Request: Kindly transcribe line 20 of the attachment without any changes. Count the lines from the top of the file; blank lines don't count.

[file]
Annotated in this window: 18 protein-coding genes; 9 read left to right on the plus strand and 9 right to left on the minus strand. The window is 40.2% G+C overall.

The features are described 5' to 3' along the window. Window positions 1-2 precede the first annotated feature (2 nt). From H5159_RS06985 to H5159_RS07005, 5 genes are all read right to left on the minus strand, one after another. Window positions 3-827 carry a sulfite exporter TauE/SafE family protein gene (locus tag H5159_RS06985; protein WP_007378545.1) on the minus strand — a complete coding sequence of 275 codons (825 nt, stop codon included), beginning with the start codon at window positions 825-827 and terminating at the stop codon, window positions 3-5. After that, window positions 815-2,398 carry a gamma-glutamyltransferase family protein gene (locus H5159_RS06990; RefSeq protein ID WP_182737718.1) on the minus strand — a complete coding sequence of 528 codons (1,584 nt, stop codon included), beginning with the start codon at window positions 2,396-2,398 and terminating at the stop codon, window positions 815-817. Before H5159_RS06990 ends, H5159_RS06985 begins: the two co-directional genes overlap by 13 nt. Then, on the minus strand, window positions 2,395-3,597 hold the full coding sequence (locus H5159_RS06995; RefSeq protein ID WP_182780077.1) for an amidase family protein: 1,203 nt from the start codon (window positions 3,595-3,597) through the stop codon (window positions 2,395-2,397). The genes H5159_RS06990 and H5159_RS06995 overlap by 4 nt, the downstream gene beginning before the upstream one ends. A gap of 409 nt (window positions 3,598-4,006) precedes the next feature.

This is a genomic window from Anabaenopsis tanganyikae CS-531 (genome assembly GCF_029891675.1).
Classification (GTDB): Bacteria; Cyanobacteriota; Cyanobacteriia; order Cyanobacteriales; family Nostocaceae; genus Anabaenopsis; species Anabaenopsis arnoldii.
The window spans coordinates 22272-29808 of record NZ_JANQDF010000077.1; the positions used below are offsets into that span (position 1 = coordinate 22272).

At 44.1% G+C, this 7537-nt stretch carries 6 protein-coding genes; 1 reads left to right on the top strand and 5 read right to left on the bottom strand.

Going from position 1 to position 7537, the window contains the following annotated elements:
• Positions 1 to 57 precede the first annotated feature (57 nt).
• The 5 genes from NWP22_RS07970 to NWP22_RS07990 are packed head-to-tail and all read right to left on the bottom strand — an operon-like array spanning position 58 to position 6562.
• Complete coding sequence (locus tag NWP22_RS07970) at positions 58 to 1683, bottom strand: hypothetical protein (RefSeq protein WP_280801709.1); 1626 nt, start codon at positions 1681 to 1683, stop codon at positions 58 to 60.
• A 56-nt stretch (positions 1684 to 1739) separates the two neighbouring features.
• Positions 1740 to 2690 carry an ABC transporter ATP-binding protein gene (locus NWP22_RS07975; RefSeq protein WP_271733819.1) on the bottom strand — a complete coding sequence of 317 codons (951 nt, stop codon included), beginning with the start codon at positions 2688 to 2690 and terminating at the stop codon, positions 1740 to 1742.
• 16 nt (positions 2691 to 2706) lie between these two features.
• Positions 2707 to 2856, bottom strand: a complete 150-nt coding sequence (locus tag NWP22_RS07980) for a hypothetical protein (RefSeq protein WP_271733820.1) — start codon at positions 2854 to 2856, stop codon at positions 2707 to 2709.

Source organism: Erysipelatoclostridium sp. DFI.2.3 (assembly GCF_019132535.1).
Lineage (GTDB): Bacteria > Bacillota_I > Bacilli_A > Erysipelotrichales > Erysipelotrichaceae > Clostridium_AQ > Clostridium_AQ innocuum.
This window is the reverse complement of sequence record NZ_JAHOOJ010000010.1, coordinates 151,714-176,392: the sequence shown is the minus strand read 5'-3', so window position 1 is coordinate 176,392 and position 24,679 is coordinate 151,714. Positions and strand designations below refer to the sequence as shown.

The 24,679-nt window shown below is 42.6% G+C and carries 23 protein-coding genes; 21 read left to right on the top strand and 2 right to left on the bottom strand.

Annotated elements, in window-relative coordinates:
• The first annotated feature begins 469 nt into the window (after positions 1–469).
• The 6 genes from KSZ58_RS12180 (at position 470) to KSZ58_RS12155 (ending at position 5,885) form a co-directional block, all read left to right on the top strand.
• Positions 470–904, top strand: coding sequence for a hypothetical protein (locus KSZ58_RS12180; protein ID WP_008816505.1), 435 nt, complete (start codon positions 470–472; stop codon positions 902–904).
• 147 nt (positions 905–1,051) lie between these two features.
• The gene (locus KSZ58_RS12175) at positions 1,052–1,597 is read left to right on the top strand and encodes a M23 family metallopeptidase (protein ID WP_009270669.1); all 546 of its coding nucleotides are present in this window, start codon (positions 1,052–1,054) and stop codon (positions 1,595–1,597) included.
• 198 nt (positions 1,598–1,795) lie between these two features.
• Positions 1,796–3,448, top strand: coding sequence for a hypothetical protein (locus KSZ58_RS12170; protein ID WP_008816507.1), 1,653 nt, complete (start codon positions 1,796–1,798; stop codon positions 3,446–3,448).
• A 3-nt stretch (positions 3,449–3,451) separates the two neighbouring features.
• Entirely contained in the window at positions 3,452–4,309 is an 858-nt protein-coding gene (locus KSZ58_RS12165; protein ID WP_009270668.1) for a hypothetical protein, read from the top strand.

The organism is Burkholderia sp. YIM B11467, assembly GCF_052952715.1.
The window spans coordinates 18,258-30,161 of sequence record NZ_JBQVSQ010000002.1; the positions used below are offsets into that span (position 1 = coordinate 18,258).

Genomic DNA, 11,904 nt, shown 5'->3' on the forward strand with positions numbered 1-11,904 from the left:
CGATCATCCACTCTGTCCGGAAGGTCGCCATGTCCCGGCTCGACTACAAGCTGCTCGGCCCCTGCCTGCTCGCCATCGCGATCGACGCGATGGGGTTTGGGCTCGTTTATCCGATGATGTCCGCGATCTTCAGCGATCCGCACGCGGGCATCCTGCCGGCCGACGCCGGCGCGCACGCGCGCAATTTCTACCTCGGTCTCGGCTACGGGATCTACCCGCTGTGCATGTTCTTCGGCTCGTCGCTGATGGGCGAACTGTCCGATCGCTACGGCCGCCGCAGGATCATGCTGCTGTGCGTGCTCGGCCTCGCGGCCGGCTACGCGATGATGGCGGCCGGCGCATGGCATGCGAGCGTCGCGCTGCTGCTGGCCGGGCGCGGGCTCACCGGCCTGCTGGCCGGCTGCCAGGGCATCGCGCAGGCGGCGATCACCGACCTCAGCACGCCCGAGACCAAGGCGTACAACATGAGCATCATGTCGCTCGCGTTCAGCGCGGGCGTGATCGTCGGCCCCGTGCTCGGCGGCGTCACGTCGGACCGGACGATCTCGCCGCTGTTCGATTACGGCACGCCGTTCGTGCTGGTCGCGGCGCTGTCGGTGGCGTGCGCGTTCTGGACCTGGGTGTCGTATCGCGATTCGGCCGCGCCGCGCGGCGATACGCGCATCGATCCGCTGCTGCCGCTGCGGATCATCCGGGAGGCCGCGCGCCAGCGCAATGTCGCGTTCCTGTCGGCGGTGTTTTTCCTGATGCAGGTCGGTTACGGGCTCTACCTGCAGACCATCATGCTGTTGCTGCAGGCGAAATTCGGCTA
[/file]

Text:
• The first annotated feature begins 469 nt into the window (after positions 1–469).